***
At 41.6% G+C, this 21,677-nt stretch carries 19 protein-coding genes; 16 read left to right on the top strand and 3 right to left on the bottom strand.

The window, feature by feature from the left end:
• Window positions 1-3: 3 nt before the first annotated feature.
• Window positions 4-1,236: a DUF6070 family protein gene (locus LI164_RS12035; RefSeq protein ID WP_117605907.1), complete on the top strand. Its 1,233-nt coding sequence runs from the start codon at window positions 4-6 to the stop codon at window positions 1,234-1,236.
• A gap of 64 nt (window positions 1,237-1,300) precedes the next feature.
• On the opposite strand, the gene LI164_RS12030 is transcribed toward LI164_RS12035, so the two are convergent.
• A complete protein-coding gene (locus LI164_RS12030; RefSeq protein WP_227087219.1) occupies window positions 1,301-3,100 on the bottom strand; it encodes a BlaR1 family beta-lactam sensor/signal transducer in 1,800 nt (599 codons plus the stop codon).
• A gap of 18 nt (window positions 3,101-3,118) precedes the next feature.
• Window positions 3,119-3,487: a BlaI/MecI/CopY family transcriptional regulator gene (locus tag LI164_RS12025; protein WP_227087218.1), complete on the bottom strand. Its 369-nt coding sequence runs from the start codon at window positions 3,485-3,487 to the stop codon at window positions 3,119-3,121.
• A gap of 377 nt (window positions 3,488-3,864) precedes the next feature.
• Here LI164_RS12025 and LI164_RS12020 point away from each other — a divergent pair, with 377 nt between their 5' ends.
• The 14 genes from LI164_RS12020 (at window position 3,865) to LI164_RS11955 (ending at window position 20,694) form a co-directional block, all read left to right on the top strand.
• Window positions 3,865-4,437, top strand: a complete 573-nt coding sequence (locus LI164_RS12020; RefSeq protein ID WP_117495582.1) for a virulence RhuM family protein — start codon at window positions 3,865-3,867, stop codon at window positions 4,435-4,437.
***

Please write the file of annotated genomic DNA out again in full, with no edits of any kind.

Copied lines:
At 41.6% G+C, this 21,677-nt stretch carries 19 protein-coding genes; 16 read left to right on the top strand and 3 right to left on the bottom strand.

The window, feature by feature from the left end:
• Window positions 1-3: 3 nt before the first annotated feature.
• Window positions 4-1,236: a DUF6070 family protein gene (locus LI164_RS12035; RefSeq protein ID WP_117605907.1), complete on the top strand. Its 1,233-nt coding sequence runs from the start codon at window positions 4-6 to the stop codon at window positions 1,234-1,236.
• A gap of 64 nt (window positions 1,237-1,300) precedes the next feature.
• On the opposite strand, the gene LI164_RS12030 is transcribed toward LI164_RS12035, so the two are convergent.
• A complete protein-coding gene (locus LI164_RS12030; RefSeq protein WP_227087219.1) occupies window positions 1,301-3,100 on the bottom strand; it encodes a BlaR1 family beta-lactam sensor/signal transducer in 1,800 nt (599 codons plus the stop codon).
• A gap of 18 nt (window positions 3,101-3,118) precedes the next feature.
• Window positions 3,119-3,487: a BlaI/MecI/CopY family transcriptional regulator gene (locus tag LI164_RS12025; protein WP_227087218.1), complete on the bottom strand. Its 369-nt coding sequence runs from the start codon at window positions 3,485-3,487 to the stop codon at window positions 3,119-3,121.
• A gap of 377 nt (window positions 3,488-3,864) precedes the next feature.
• Here LI164_RS12025 and LI164_RS12020 point away from each other — a divergent pair, with 377 nt between their 5' ends.
• The 14 genes from LI164_RS12020 (at window position 3,865) to LI164_RS11955 (ending at window position 20,694) form a co-directional block, all read left to right on the top strand.
• Window positions 3,865-4,437, top strand: a complete 573-nt coding sequence (locus LI164_RS12020; RefSeq protein ID WP_117495582.1) for a virulence RhuM family protein — start codon at window positions 3,865-3,867, stop codon at window positions 4,435-4,437.